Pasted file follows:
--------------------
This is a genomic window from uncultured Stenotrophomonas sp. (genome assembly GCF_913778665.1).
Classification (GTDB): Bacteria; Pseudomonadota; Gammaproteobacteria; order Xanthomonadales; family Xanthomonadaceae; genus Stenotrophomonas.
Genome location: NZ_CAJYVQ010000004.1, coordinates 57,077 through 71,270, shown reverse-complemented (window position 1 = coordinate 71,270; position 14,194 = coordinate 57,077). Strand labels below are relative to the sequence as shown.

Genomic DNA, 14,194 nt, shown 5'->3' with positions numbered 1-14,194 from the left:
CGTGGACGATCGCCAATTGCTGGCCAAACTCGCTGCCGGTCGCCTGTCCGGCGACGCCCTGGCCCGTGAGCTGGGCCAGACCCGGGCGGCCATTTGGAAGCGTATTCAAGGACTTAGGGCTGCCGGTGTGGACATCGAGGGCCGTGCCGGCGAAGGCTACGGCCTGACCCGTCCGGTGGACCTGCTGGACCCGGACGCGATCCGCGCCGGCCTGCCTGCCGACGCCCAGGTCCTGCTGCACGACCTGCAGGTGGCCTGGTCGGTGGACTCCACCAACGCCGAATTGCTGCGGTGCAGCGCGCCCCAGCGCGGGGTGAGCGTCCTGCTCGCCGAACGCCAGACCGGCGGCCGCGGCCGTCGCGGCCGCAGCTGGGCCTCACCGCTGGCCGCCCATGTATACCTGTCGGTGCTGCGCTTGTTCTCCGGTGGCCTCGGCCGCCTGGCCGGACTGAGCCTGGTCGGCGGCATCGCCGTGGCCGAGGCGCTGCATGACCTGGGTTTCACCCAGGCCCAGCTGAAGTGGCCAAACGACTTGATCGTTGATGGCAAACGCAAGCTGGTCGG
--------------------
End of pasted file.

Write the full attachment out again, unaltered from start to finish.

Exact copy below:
This is a genomic window from uncultured Stenotrophomonas sp. (genome assembly GCF_913778665.1).
Classification (GTDB): Bacteria; Pseudomonadota; Gammaproteobacteria; order Xanthomonadales; family Xanthomonadaceae; genus Stenotrophomonas.
Genome location: NZ_CAJYVQ010000004.1, coordinates 57,077 through 71,270, shown reverse-complemented (window position 1 = coordinate 71,270; position 14,194 = coordinate 57,077). Strand labels below are relative to the sequence as shown.

Genomic DNA, 14,194 nt, shown 5'->3' with positions numbered 1-14,194 from the left:
CGTGGACGATCGCCAATTGCTGGCCAAACTCGCTGCCGGTCGCCTGTCCGGCGACGCCCTGGCCCGTGAGCTGGGCCAGACCCGGGCGGCCATTTGGAAGCGTATTCAAGGACTTAGGGCTGCCGGTGTGGACATCGAGGGCCGTGCCGGCGAAGGCTACGGCCTGACCCGTCCGGTGGACCTGCTGGACCCGGACGCGATCCGCGCCGGCCTGCCTGCCGACGCCCAGGTCCTGCTGCACGACCTGCAGGTGGCCTGGTCGGTGGACTCCACCAACGCCGAATTGCTGCGGTGCAGCGCGCCCCAGCGCGGGGTGAGCGTCCTGCTCGCCGAACGCCAGACCGGCGGCCGCGGCCGTCGCGGCCGCAGCTGGGCCTCACCGCTGGCCGCCCATGTATACCTGTCGGTGCTGCGCTTGTTCTCCGGTGGCCTCGGCCGCCTGGCCGGACTGAGCCTGGTCGGCGGCATCGCCGTGGCCGAGGCGCTGCATGACCTGGGTTTCACCCAGGCCCAGCTGAAGTGGCCAAACGACTTGATCGTTGATGGCAAACGCAAGCTGGTCGG